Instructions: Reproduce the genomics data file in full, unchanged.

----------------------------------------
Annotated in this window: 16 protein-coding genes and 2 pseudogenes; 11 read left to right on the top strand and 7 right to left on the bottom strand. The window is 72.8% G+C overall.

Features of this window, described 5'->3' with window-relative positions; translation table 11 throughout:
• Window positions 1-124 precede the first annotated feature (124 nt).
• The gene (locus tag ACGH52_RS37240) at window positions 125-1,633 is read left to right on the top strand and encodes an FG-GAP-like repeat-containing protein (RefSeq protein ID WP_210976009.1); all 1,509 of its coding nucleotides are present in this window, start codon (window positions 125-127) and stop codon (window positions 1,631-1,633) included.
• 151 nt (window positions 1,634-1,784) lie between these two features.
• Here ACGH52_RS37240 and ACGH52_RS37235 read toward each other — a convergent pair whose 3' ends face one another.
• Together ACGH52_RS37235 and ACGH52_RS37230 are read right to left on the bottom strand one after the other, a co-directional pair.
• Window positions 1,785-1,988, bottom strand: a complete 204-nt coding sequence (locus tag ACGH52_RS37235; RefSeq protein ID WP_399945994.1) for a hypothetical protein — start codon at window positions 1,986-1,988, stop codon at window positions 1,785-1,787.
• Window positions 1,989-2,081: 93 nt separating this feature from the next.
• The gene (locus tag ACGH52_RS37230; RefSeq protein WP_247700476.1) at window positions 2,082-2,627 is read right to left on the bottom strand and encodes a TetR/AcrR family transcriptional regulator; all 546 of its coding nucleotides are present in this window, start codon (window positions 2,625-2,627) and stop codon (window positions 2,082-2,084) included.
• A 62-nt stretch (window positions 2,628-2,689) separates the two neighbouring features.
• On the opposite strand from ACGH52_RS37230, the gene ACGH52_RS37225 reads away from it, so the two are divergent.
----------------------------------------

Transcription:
Annotated in this window: 16 protein-coding genes and 2 pseudogenes; 11 read left to right on the top strand and 7 right to left on the bottom strand. The window is 72.8% G+C overall.

Features of this window, described 5'->3' with window-relative positions; translation table 11 throughout:
• Window positions 1-124 precede the first annotated feature (124 nt).
• The gene (locus tag ACGH52_RS37240) at window positions 125-1,633 is read left to right on the top strand and encodes an FG-GAP-like repeat-containing protein (RefSeq protein ID WP_210976009.1); all 1,509 of its coding nucleotides are present in this window, start codon (window positions 125-127) and stop codon (window positions 1,631-1,633) included.
• 151 nt (window positions 1,634-1,784) lie between these two features.
• Here ACGH52_RS37240 and ACGH52_RS37235 read toward each other — a convergent pair whose 3' ends face one another.
• Together ACGH52_RS37235 and ACGH52_RS37230 are read right to left on the bottom strand one after the other, a co-directional pair.
• Window positions 1,785-1,988, bottom strand: a complete 204-nt coding sequence (locus tag ACGH52_RS37235; RefSeq protein ID WP_399945994.1) for a hypothetical protein — start codon at window positions 1,986-1,988, stop codon at window positions 1,785-1,787.
• Window positions 1,989-2,081: 93 nt separating this feature from the next.
• The gene (locus tag ACGH52_RS37230; RefSeq protein WP_247700476.1) at window positions 2,082-2,627 is read right to left on the bottom strand and encodes a TetR/AcrR family transcriptional regulator; all 546 of its coding nucleotides are present in this window, start codon (window positions 2,625-2,627) and stop codon (window positions 2,082-2,084) included.
• A 62-nt stretch (window positions 2,628-2,689) separates the two neighbouring features.
• On the opposite strand from ACGH52_RS37230, the gene ACGH52_RS37225 reads away from it, so the two are divergent.